Giovanni Minozzi is simply ambitious and versatile. As well as being the bassist and lead lyricist for Italian death metal band Despite Exile, he is about to complete his doctorate. in political philosophy and social sciences.
In light of these accomplishments, we spoke to Minozzi about his history with music and politics, why music fans are sometimes shocked to discover the legislative attitudes of their favorite artists, and much more.
Growing up, did you pay attention to the political views of musicians?
It wasn’t until I was a young adult that I started thinking seriously about political issues. One of the turning points was the discovery of System of a Down. They were very political because they were mainstream in that they discussed the Armenian Genocide. It is with this kind of nü-metal that I deepened the musical nuances of the groups. Many of us were introduced to metal by bands with strong political messages, but we didn’t fully understand what they were saying.
In recent years, people have apparently become more polarized, so they probably care more about lyrical content and judge artists accordingly.
For sure. As a lyricist, they have always been important to me. We don’t pretend to be a political band or put that side first, you know? If you really want to appreciate it, however, you’ll dive into the songwriting. Even then, it’s not a clear message. I want to leave room for interpretation, but at the same time I try to convey my own convictions.
It’s great that you allow this freedom instead of just proselytizing.
With metal, there is a sort of numerical relationship with the content you receive. Black metal might be the most famous subgenre for this. When I was a teenager, I listened to it without knowing the political content. Obviously, there are a lot of bands with different points of view, so it’s something that makes you think for yourself. I’m not a fan of relying on pre-established stereotypes of what a band should be.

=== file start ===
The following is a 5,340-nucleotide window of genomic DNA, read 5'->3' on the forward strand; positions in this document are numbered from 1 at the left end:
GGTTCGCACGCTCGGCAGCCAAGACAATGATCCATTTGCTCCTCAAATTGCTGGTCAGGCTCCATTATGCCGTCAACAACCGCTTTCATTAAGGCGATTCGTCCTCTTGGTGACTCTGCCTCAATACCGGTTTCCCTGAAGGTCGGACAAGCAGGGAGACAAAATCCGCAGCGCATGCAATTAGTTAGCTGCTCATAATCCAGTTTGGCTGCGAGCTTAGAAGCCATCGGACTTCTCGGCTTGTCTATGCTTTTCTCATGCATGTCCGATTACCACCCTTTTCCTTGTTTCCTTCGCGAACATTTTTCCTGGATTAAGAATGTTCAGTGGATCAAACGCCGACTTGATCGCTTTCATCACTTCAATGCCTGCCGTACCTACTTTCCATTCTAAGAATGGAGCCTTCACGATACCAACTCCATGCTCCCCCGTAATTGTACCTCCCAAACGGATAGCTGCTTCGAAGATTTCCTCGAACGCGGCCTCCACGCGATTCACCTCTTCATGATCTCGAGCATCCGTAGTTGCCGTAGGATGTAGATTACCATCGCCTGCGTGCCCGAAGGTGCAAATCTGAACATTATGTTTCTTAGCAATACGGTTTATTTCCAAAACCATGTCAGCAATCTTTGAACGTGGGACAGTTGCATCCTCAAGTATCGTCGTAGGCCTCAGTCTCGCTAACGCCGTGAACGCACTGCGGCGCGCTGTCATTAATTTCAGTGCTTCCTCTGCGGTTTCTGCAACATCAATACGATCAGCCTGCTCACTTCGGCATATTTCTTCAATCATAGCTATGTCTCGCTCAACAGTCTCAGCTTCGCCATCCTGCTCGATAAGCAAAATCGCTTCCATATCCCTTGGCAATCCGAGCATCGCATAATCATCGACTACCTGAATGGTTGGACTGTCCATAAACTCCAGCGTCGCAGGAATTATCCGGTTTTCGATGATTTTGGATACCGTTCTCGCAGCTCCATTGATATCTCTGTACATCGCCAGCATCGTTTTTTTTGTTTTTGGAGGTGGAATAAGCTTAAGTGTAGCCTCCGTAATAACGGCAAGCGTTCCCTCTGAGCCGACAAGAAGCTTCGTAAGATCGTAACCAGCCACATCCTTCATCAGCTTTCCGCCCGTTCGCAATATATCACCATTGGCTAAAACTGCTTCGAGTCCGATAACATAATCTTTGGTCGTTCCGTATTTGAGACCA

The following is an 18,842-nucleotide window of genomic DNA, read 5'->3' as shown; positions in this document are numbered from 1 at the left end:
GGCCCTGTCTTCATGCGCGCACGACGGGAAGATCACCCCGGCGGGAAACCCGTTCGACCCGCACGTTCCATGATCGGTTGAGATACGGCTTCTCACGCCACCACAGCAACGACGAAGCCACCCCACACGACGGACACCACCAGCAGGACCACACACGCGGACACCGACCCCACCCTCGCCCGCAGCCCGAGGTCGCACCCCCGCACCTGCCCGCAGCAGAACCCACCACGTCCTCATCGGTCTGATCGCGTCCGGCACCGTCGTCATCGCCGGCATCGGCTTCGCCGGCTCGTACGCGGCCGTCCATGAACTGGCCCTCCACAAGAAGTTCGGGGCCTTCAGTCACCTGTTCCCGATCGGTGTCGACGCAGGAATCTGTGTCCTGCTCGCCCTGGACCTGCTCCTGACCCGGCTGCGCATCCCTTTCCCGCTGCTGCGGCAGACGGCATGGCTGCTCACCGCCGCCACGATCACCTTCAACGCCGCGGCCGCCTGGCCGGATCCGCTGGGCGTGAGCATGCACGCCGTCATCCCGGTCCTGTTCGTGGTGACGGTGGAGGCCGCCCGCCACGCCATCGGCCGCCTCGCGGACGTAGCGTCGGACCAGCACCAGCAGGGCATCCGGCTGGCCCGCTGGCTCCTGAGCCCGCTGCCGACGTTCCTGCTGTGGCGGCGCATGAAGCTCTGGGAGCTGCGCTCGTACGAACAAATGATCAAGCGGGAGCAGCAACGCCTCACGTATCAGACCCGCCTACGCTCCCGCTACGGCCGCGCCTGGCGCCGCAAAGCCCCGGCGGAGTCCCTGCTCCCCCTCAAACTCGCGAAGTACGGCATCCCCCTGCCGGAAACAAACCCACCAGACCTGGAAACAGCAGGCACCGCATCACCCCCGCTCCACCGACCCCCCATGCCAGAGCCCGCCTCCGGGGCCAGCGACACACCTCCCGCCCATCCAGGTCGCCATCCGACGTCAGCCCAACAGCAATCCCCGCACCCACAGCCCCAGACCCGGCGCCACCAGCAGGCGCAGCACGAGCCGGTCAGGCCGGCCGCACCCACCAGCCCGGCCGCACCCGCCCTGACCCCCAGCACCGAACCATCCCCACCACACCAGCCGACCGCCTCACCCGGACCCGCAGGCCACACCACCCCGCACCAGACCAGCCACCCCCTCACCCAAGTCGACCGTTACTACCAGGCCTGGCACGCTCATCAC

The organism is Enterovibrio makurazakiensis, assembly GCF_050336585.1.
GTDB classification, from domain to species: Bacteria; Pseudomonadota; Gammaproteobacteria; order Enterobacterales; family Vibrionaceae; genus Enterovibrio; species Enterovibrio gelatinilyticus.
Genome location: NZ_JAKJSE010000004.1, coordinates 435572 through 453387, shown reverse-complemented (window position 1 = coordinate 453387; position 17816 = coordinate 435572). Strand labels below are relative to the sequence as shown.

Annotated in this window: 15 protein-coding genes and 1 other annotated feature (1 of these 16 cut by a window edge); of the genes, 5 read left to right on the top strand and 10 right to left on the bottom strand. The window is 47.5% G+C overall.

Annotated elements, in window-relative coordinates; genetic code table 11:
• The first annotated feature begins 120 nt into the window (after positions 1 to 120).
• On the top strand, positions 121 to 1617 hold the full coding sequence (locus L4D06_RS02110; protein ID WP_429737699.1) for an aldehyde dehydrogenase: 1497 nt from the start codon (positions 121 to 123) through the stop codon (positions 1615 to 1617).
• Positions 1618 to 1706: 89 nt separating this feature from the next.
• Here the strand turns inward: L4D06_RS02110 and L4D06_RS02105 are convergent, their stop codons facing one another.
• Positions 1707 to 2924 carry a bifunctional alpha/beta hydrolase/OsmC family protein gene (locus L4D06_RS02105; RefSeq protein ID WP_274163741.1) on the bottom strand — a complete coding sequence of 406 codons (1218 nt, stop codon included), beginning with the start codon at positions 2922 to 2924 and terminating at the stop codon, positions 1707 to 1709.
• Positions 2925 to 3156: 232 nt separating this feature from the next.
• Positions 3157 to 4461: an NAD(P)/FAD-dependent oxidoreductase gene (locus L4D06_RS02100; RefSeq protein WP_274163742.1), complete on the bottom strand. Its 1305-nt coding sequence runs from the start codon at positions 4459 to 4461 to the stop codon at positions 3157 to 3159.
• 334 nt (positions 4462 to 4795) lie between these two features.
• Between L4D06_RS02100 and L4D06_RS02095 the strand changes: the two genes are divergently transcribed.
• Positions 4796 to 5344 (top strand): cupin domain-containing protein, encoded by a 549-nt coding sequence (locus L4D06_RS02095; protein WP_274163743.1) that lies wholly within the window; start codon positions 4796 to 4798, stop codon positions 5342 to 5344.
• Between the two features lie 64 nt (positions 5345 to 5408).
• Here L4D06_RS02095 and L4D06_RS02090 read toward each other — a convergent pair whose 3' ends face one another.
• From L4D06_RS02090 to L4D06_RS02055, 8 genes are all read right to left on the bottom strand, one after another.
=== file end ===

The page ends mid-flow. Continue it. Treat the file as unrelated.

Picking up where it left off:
The most important thing is the community that music creates. I remember when my dad found out I was listening to Slipknot. He was like, “What the fuck are you listening to? What does that do to you morally? [Laughs]. It didn’t infect me to become a serial killer. It’s actually cathartic.
Absolutely. So you’re saying that artists have the right to express ideas, but they should never overshadow the music or the connections between fans?
I agree with that. I’m studying philosophy and I’ve been our lead lyricist for seven years, so that’s shaped the way I think about songwriting. I don’t try to tell people what to do; I’m just giving some nuances and intricacies regarding what we’re singing about. Then it’s about creating a warm atmosphere, to the point that even people who don’t like metal can have fun at our concerts.
Totally. Would you say that Italian artists have more (or less) political freedom compared to artists from other countries?
Overall, we’re less polarized than you might see in America, but the issues are mostly the same. I always find it funny when someone finds out about a band’s outlook and says, “Ah, keep the politics out of it. It’s absurd and strange because, for example, we don’t want to be preachers (and metal fans can see through the falsehood), but you can’t think that what artists do is completely outside the real world. Music is inherently political. It might happen a little less in Italy because the metal community is smaller and not so dominant (so debates about politics in music don’t gain as much traction).
Why do you think some fans are shocked when they learn about artists’ positions (like with Rage Against the Machine)?
Well, people our age were born in a profoundly decisive time. We thought that the ideological oppositions were somehow made for music to be a neutral domain untouched by politics. In its heyday, nü-metal was sold as a commodity, and you might not want that commodity to force you to think about that stuff. With RATM, I was like, “Okay, they have lyrics that everyone can understand, so what was so confusing?”
It relates to the larger idea of separating the art from the artist. For example, is it possible to remain a fan even if you don’t agree with them?
It’s a complex decision, but it comes down to taking responsibility and asking yourself why you like the band. I mean, I listened to a lot of Mayhem as a teenager, and there’s a lot of shitty stuff behind what they did, but I grew up and I can admit I was naive back then . After all, the world is sometimes confusing, so you have to negotiate between opposite directions.
With music and politics, it’s not a direct correlation. There are works of art that are indisputably good and eternal, but maybe the creator(s) did some horrible things behind the scenes. You should recognize this and see how it relates to their creations. This is not to separate or to say that your moral judgment and your aesthetic judgment are mutually inclusive. They can be at odds, so it’s up to you to work through this and learn from it.
You have to put it all in context. Also, I think the divisiveness of the fans is probably related to how they define themselves by the people they look up to.
Art is generally intended to overturn moral judgment. If someone takes a stand on an issue, acknowledge their choice, but don’t think it has to affect you personally. Don’t project your personality onto the artist. Above all, the purpose of metal in a political sense should be to benefit the kinds of communities and messages that help society.
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